Natives of Germany enjoy Oktoberfest in downtown Aiken
Drinking beer and wearing a pair of the traditional Bavarian leather breeches known as lederhosen, Hans Lutz was celebrating Oktoberfest in downtown Aiken on Saturday night.
The native of Germany has been to the granddaddy of all Oktoberfest festivals, which is held in Munich.
“It’s wild, it’s very crowded and it’s very expensive, too,” Lutz said. “There is nothing that compares to it.”
But Lutz also enjoys the Aiken version Oktoberfest. He was spending the evening on Newberry Street with his friends.
Many of them were from his homeland.
“They try the best they can with Oktoberfest here, and I think it’s getting better every year,” Lutz said. “I remember the first year when they didn’t have any German beer. But last year they had a lot of German beer, and they have a lot again this year. Now they need more German food.”
Lutz is a retired electrical engineer who used to work at Plant Vogtle in Georgia.
“I had a sister over here in Wagener, and I fell in love with the area,” he said. “Then, in 2005, I decided to fulfill my dream for my job, so I moved Aiken.”
Lutz’s group included Heidi Chavious, who was celebrating her 71st birthday.
“I was born in Frankfurt, Germany,” she said. “My mother married a soldier and he adopted me, so we came over here when I was only 8 years old. But I still speak fluent German.”
A substitute teacher who used to work full-time at Wagener-Salley High School before retiring, Chavious had planned to wear a dirndl, which is a traditional Bavarian dress, to Oktoberfest. But she said she changed her mind “because I didn’t know what the weather would be like.”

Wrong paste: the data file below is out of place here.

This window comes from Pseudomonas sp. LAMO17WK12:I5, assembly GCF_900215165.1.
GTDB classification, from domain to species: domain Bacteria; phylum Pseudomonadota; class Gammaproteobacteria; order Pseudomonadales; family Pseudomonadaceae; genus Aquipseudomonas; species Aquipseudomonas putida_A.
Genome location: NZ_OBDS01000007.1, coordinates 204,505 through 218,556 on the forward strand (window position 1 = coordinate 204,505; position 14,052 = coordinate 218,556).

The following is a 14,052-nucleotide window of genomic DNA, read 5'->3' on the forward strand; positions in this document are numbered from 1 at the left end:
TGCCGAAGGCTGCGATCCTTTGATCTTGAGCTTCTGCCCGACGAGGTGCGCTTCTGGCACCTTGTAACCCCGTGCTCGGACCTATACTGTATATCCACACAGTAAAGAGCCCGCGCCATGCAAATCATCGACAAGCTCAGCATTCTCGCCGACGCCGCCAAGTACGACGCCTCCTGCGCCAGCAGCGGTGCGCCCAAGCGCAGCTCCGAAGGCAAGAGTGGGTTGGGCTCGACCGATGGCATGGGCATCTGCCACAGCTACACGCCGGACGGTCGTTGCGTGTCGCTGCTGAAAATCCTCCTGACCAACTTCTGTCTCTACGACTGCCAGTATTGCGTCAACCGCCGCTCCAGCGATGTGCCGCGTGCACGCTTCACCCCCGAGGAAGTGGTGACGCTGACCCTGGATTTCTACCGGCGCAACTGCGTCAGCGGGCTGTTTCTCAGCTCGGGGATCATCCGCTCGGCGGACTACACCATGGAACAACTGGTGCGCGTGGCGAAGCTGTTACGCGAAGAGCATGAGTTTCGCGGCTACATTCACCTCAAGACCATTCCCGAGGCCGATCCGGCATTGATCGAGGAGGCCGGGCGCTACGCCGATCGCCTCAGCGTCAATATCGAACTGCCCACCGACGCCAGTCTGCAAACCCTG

It rained during the afternoon, but by the time Oktoberfest started at 6 p.m., skies were clearing and the sun was shining.
“The weather was a little bit iffy, and it was a little hard to monitor the radar,” said Haley Knight, executive director of the Aiken Downtown Development Association. “But luckily, everything was in our favor, and it looks like we are rain-free, so we are very excited about that. We had a couple of questionable moments earlier, but we knew a lot of people in the community really wanted to come to Oktoberfest, so we decided to go on with it.”
Knight’s organization and USC Aiken are the organizers of Oktoberfest, and this year’s edition was Aiken’s sixth.
Along with beer, there was music by the Foothills Oompah Band. The food options included sauerbraten, braised red cabbage and pretzels.
Some members of Lutz and Chavious’ group brought German fare that they had prepared.
While sitting together at a table, the friends munched on sandwiches made out of pan-fried meat patties (frikadellen) and German hard rolls (Brotchen).
“We’ve also got sauerkraut with sausages and kraut salad,” said Ursula Campbell, who was born in Germany and has lived in North Augusta since 1974.